While many people swear by carnauba wax for its glossy shine, others prefer to use beeswax for their bare wood projects. If you are considering both options and confused about which one to choose, it’s essential to know what’s the difference between both, and which one is a better option based on your project.
Well, the basic distinction between them is carnauba wax is made from the leaves of the carnauba palm tree, while beeswax is made by bees in their beehive.
Carnauba wax is also harder and has a higher melting point than beeswax because of which it also produces a deeper shine and a more durable finish on the surface.
Beeswax on the contrary is more pliable and easier to work with. It’s also less likely to cause allergies compared to carnauba wax.
So, which one should you use?
Well, it all comes down to personal preference. If you want a deep, glossy shine on your bare wood surface, go for carnauba wax. But if you want something easier to work with and less likely to cause allergies during the application process, then beeswax can be a much better option.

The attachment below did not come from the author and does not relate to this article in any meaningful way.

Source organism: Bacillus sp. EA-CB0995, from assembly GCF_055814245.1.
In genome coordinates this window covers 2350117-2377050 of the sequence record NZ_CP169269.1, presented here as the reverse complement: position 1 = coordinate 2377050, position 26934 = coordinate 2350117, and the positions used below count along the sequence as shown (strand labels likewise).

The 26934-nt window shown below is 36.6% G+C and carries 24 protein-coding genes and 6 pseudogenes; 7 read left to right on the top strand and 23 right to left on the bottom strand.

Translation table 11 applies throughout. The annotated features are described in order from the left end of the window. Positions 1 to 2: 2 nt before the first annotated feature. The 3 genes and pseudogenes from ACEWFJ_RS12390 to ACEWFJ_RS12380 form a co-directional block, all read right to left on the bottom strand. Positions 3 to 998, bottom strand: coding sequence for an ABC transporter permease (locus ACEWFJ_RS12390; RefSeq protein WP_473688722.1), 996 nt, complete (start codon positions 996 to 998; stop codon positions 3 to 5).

Jack Luis is a semi-retired painter who loved painting his clients’ ideas on their walls.
He had worked as a painter for over a decade serving customers in areas such as Charleston, Mount Pleasant, Beaufort, and Georgetown, SC (South Carolina). Today in his free time, he likes to read and write about the newer techniques implemented in his profession. You may read more about him here or get in touch with him here.